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This is a popular subject and the definition gets blurry since its mostly used for marketing...
Zero-trust security is a security concept that assumes that all network traffic is untrusted and must be verified before being allowed access to network resources. This approach is in contrast to the traditional model of network security, which assumes that anyone who is able to connect to the network, such as through a VPN or WiFi at the office, can be trusted.
Under a zero-trust model, permissions are explicitly defined and verified before access is granted. This means that even trusted users and devices must go through the same authentication and authorization process to access resources. This approach helps to reduce the risk of unauthorized access and helps to protect against insider threats and external attacks.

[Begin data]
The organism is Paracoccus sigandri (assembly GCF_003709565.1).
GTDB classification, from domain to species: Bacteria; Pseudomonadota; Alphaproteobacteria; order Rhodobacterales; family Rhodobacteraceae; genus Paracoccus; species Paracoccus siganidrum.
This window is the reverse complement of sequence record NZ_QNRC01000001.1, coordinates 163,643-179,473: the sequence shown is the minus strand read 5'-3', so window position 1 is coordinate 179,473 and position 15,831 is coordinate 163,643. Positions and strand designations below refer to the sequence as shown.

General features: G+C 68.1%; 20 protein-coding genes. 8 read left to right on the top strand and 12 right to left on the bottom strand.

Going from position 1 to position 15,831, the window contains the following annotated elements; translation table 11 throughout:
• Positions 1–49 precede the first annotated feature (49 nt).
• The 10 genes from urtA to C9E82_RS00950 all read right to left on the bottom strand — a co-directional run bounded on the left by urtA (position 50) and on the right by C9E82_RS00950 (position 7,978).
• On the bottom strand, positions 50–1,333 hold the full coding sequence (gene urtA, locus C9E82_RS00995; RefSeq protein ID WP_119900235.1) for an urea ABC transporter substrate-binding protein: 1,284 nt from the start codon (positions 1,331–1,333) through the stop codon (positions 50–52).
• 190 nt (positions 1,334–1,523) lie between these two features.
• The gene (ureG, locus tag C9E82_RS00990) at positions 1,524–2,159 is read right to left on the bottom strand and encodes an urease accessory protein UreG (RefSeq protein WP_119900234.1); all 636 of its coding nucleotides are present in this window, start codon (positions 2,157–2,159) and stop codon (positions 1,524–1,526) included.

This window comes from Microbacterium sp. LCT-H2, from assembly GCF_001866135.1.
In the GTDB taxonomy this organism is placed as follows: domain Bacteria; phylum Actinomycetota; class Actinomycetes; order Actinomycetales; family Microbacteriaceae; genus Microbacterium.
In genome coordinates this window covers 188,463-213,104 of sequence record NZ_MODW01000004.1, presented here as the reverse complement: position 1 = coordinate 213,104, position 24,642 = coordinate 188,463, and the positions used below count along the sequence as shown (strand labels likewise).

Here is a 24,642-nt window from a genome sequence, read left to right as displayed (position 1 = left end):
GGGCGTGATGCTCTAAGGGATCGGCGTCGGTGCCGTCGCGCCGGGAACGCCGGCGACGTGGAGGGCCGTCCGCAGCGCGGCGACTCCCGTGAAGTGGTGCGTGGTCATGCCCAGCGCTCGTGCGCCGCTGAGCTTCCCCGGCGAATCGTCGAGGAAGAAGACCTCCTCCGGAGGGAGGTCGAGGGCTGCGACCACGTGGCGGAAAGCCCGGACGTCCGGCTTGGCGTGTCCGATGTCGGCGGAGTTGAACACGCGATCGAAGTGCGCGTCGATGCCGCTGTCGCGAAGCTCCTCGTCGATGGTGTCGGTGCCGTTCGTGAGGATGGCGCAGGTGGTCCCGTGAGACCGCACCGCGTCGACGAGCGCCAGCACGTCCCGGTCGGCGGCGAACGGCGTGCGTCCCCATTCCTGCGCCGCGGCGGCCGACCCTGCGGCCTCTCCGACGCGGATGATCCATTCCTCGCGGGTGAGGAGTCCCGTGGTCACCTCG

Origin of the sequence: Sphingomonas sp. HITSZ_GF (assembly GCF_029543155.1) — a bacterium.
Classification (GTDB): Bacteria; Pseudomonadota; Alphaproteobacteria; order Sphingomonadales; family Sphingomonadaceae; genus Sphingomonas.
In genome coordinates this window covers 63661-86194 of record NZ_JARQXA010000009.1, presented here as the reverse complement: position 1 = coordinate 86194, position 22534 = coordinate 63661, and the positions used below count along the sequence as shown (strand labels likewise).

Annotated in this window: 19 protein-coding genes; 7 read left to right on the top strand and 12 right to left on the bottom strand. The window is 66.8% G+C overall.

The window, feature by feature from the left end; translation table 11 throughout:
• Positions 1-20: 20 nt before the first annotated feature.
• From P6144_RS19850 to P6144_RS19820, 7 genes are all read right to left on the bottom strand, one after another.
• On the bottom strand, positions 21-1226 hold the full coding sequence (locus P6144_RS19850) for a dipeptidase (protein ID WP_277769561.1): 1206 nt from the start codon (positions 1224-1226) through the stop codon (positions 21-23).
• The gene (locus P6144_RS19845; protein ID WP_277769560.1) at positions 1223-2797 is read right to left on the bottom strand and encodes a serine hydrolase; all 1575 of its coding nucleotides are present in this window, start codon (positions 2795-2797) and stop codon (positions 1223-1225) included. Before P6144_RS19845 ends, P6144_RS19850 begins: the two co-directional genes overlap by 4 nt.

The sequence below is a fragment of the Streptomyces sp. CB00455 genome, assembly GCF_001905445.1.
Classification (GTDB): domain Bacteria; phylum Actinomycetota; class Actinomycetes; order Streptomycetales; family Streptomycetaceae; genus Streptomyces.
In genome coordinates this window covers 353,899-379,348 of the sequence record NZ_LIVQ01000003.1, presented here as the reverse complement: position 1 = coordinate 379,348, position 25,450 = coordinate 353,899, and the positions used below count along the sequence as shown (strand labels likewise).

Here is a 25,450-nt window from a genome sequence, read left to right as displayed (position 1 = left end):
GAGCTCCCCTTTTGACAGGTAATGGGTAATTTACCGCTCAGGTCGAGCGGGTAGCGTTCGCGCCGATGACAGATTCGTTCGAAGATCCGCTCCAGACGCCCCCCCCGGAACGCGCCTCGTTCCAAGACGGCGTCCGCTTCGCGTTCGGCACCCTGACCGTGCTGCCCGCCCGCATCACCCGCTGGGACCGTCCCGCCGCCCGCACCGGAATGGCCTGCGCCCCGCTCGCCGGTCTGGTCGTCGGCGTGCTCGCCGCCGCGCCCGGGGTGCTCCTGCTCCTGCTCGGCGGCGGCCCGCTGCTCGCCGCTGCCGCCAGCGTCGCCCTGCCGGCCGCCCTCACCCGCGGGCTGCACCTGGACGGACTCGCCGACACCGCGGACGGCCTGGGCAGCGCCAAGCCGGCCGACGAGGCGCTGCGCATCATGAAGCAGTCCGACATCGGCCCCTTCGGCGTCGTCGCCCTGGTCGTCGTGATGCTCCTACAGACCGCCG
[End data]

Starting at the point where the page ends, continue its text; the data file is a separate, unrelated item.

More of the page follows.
In the past, companies often relied on perimeter-based security measures, such as firewalls, to protect their networks. However, as the use of cloud services and remote work has become more prevalent, it has become increasingly difficult to rely on these perimeter-based approaches alone. Zero-trust security helps to address these challenges by providing a more granular and dynamic approach to security that is not dependent on the location of the user or device.